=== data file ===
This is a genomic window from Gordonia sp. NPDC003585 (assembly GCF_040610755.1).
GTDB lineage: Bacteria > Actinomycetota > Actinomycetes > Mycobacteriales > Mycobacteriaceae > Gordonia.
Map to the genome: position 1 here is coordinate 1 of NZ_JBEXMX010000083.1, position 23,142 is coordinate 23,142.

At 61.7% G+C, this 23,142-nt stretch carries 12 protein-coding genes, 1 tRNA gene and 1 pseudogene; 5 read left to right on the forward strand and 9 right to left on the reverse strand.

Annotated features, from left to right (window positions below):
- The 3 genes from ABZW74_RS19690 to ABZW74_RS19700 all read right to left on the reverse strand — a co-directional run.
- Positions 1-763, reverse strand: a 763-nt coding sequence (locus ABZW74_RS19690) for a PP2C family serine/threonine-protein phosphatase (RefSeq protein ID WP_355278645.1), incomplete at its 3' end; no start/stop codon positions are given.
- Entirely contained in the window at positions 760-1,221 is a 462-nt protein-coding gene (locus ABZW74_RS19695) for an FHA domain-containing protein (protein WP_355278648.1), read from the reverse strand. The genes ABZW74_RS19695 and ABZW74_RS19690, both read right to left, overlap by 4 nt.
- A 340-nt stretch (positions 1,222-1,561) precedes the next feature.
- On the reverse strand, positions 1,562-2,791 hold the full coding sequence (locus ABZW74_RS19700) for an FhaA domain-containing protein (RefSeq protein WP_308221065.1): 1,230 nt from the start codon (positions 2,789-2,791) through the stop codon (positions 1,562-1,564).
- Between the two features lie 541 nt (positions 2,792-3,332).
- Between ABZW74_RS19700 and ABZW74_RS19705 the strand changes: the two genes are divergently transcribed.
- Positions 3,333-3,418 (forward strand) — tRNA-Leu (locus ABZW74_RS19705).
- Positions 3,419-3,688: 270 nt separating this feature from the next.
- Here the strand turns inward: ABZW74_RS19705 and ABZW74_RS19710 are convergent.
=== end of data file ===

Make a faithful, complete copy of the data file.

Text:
This is a genomic window from Gordonia sp. NPDC003585 (assembly GCF_040610755.1).
GTDB lineage: Bacteria > Actinomycetota > Actinomycetes > Mycobacteriales > Mycobacteriaceae > Gordonia.
Map to the genome: position 1 here is coordinate 1 of NZ_JBEXMX010000083.1, position 23,142 is coordinate 23,142.

At 61.7% G+C, this 23,142-nt stretch carries 12 protein-coding genes, 1 tRNA gene and 1 pseudogene; 5 read left to right on the forward strand and 9 right to left on the reverse strand.

Annotated features, from left to right (window positions below):
- The 3 genes from ABZW74_RS19690 to ABZW74_RS19700 all read right to left on the reverse strand — a co-directional run.
- Positions 1-763, reverse strand: a 763-nt coding sequence (locus ABZW74_RS19690) for a PP2C family serine/threonine-protein phosphatase (RefSeq protein ID WP_355278645.1), incomplete at its 3' end; no start/stop codon positions are given.
- Entirely contained in the window at positions 760-1,221 is a 462-nt protein-coding gene (locus ABZW74_RS19695) for an FHA domain-containing protein (protein WP_355278648.1), read from the reverse strand. The genes ABZW74_RS19695 and ABZW74_RS19690, both read right to left, overlap by 4 nt.
- A 340-nt stretch (positions 1,222-1,561) precedes the next feature.
- On the reverse strand, positions 1,562-2,791 hold the full coding sequence (locus ABZW74_RS19700) for an FhaA domain-containing protein (RefSeq protein WP_308221065.1): 1,230 nt from the start codon (positions 2,789-2,791) through the stop codon (positions 1,562-1,564).
- Between the two features lie 541 nt (positions 2,792-3,332).
- Between ABZW74_RS19700 and ABZW74_RS19705 the strand changes: the two genes are divergently transcribed.
- Positions 3,333-3,418 (forward strand) — tRNA-Leu (locus ABZW74_RS19705).
- Positions 3,419-3,688: 270 nt separating this feature from the next.
- Here the strand turns inward: ABZW74_RS19705 and ABZW74_RS19710 are convergent.